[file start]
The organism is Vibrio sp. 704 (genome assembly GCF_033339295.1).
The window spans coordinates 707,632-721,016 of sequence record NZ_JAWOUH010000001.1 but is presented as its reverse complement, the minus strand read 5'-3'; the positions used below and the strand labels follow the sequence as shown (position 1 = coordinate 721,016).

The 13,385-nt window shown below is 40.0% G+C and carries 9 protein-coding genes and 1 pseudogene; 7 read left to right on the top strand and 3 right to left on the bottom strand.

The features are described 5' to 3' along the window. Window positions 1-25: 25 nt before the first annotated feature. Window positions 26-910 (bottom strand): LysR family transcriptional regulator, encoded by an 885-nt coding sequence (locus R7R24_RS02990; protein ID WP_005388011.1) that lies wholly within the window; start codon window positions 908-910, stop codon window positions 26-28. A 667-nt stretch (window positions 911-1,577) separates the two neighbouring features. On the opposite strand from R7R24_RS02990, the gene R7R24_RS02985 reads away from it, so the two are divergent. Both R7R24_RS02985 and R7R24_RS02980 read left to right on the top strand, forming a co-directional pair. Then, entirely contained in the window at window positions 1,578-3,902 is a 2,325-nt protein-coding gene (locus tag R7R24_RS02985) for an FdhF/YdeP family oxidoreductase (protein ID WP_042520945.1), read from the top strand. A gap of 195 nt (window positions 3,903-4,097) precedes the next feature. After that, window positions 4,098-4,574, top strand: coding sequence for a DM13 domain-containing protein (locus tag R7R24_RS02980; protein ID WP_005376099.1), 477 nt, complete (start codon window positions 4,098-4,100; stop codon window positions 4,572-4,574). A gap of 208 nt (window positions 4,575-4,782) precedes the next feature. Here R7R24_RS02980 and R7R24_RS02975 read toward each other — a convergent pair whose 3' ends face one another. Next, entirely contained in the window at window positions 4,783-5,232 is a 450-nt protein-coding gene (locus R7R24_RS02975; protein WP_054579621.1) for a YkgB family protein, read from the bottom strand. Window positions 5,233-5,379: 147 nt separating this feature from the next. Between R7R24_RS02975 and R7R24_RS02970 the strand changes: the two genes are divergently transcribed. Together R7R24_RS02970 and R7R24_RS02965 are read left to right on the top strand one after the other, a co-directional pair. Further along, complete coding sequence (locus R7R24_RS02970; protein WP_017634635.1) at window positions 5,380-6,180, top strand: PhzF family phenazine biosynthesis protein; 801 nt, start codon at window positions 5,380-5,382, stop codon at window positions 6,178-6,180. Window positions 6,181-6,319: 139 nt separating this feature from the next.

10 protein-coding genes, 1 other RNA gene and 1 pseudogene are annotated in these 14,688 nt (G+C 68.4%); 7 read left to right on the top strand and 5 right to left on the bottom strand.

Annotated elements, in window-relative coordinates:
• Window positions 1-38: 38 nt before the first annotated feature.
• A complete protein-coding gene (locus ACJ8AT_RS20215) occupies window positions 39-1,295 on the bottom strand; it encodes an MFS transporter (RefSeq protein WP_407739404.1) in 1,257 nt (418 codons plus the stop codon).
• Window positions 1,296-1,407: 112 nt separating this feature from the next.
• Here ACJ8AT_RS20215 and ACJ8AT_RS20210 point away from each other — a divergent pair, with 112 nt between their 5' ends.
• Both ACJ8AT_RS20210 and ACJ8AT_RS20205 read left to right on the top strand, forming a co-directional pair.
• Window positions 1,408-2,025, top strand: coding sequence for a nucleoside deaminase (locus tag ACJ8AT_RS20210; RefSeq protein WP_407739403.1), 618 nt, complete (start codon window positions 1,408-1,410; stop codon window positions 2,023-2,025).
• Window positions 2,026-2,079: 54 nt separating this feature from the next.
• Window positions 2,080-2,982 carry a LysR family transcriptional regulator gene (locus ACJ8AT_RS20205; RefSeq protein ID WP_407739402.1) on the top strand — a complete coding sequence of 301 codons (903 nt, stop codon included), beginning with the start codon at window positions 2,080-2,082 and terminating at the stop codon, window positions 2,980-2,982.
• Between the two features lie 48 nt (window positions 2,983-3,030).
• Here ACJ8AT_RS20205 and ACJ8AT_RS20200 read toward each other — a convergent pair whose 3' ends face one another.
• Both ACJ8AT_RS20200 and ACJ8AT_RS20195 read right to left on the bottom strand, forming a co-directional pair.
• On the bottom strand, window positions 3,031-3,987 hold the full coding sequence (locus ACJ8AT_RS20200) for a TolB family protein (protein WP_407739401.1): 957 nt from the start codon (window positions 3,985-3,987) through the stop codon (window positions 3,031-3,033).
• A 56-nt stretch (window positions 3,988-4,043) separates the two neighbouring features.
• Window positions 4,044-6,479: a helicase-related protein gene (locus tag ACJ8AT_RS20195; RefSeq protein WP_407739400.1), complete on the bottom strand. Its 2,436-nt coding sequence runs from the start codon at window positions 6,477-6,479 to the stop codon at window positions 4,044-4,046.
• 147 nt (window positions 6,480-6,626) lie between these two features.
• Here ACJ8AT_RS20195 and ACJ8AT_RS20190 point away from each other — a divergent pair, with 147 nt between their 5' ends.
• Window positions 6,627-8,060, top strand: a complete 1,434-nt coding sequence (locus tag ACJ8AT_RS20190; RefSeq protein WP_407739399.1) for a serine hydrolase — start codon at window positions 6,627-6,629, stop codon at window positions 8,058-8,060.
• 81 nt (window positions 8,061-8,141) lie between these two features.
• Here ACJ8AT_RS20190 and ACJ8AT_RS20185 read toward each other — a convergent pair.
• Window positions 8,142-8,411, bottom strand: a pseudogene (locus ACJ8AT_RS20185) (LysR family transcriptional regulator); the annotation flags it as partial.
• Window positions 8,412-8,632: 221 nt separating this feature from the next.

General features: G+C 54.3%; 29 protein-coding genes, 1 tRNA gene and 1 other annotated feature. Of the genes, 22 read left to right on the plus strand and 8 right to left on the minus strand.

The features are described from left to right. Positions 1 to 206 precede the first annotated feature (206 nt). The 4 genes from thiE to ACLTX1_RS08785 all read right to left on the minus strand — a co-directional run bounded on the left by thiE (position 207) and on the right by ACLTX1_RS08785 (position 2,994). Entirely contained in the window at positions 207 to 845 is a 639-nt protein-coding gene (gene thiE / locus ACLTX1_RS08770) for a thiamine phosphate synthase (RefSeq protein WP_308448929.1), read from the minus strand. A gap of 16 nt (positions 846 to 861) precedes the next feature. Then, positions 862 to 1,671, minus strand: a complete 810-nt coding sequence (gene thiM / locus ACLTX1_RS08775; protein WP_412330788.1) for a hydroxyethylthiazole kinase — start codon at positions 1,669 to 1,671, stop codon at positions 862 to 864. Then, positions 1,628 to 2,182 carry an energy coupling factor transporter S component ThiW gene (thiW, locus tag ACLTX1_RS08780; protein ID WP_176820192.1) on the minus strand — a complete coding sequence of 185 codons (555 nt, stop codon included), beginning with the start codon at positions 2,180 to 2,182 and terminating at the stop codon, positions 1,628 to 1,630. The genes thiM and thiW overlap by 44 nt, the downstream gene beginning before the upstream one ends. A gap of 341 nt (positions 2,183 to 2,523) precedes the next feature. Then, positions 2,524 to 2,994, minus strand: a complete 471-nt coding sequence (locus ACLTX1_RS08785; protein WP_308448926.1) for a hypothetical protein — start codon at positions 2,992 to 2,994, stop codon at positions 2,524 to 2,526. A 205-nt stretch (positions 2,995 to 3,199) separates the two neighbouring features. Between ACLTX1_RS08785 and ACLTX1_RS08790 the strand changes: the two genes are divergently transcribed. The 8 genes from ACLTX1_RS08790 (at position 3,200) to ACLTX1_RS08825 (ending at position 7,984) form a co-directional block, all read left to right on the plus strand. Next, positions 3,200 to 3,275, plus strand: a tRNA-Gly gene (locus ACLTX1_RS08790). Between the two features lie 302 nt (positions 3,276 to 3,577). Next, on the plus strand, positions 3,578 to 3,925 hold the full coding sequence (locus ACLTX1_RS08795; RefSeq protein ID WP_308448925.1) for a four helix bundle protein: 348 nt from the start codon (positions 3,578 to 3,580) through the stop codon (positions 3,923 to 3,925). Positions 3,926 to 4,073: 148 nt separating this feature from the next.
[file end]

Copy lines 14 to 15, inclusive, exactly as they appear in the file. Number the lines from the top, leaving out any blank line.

• Window positions 2,080-2,982 carry a LysR family transcriptional regulator gene (locus ACJ8AT_RS20205; RefSeq protein ID WP_407739402.1) on the top strand — a complete coding sequence of 301 codons (903 nt, stop codon included), beginning with the start codon at window positions 2,080-2,082 and terminating at the stop codon, window positions 2,980-2,982.
• Between the two features lie 48 nt (window positions 2,983-3,030).